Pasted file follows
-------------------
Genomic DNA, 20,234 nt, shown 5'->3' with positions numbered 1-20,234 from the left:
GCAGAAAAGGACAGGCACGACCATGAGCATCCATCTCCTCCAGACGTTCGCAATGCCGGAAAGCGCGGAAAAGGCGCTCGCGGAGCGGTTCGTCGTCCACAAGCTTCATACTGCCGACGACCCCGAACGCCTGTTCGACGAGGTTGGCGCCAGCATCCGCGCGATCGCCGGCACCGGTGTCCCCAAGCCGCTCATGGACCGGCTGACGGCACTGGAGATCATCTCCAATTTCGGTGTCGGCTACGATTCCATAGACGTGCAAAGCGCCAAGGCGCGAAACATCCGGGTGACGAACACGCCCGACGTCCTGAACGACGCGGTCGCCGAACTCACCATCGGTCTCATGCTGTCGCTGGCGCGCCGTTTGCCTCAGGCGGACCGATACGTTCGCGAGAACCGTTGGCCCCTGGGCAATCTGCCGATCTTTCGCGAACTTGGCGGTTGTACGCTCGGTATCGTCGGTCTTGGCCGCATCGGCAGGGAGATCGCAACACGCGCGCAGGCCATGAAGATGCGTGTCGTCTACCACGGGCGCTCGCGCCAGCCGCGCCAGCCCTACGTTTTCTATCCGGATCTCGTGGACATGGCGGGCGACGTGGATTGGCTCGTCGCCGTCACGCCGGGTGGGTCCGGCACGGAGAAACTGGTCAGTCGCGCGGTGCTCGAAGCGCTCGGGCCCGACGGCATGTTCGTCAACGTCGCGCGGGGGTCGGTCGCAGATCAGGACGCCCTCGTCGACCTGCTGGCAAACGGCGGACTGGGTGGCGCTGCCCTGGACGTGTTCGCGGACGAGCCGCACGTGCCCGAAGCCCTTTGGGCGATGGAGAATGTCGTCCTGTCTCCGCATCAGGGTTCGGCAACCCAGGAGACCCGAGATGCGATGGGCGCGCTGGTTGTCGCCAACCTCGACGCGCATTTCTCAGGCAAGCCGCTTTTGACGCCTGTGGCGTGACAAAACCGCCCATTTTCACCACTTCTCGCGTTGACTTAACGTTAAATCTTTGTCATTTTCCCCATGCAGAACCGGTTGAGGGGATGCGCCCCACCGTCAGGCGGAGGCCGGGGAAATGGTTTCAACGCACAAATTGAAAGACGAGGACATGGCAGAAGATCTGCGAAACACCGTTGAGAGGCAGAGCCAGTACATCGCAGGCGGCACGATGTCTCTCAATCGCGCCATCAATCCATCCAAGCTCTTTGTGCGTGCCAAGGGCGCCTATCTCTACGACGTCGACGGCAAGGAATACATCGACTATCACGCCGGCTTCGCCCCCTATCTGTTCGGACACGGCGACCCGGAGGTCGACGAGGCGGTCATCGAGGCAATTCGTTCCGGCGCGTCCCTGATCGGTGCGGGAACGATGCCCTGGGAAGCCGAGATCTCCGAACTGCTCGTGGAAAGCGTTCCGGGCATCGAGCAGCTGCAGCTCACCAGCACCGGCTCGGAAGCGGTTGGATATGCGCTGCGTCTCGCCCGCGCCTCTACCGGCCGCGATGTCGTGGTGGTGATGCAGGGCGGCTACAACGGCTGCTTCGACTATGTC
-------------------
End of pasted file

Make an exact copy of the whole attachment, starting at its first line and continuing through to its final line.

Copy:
Genomic DNA, 20,234 nt, shown 5'->3' with positions numbered 1-20,234 from the left:
GCAGAAAAGGACAGGCACGACCATGAGCATCCATCTCCTCCAGACGTTCGCAATGCCGGAAAGCGCGGAAAAGGCGCTCGCGGAGCGGTTCGTCGTCCACAAGCTTCATACTGCCGACGACCCCGAACGCCTGTTCGACGAGGTTGGCGCCAGCATCCGCGCGATCGCCGGCACCGGTGTCCCCAAGCCGCTCATGGACCGGCTGACGGCACTGGAGATCATCTCCAATTTCGGTGTCGGCTACGATTCCATAGACGTGCAAAGCGCCAAGGCGCGAAACATCCGGGTGACGAACACGCCCGACGTCCTGAACGACGCGGTCGCCGAACTCACCATCGGTCTCATGCTGTCGCTGGCGCGCCGTTTGCCTCAGGCGGACCGATACGTTCGCGAGAACCGTTGGCCCCTGGGCAATCTGCCGATCTTTCGCGAACTTGGCGGTTGTACGCTCGGTATCGTCGGTCTTGGCCGCATCGGCAGGGAGATCGCAACACGCGCGCAGGCCATGAAGATGCGTGTCGTCTACCACGGGCGCTCGCGCCAGCCGCGCCAGCCCTACGTTTTCTATCCGGATCTCGTGGACATGGCGGGCGACGTGGATTGGCTCGTCGCCGTCACGCCGGGTGGGTCCGGCACGGAGAAACTGGTCAGTCGCGCGGTGCTCGAAGCGCTCGGGCCCGACGGCATGTTCGTCAACGTCGCGCGGGGGTCGGTCGCAGATCAGGACGCCCTCGTCGACCTGCTGGCAAACGGCGGACTGGGTGGCGCTGCCCTGGACGTGTTCGCGGACGAGCCGCACGTGCCCGAAGCCCTTTGGGCGATGGAGAATGTCGTCCTGTCTCCGCATCAGGGTTCGGCAACCCAGGAGACCCGAGATGCGATGGGCGCGCTGGTTGTCGCCAACCTCGACGCGCATTTCTCAGGCAAGCCGCTTTTGACGCCTGTGGCGTGACAAAACCGCCCATTTTCACCACTTCTCGCGTTGACTTAACGTTAAATCTTTGTCATTTTCCCCATGCAGAACCGGTTGAGGGGATGCGCCCCACCGTCAGGCGGAGGCCGGGGAAATGGTTTCAACGCACAAATTGAAAGACGAGGACATGGCAGAAGATCTGCGAAACACCGTTGAGAGGCAGAGCCAGTACATCGCAGGCGGCACGATGTCTCTCAATCGCGCCATCAATCCATCCAAGCTCTTTGTGCGTGCCAAGGGCGCCTATCTCTACGACGTCGACGGCAAGGAATACATCGACTATCACGCCGGCTTCGCCCCCTATCTGTTCGGACACGGCGACCCGGAGGTCGACGAGGCGGTCATCGAGGCAATTCGTTCCGGCGCGTCCCTGATCGGTGCGGGAACGATGCCCTGGGAAGCCGAGATCTCCGAACTGCTCGTGGAAAGCGTTCCGGGCATCGAGCAGCTGCAGCTCACCAGCACCGGCTCGGAAGCGGTTGGATATGCGCTGCGTCTCGCCCGCGCCTCTACCGGCCGCGATGTCGTGGTGGTGATGCAGGGCGGCTACAACGGCTGCTTCGACTATGTC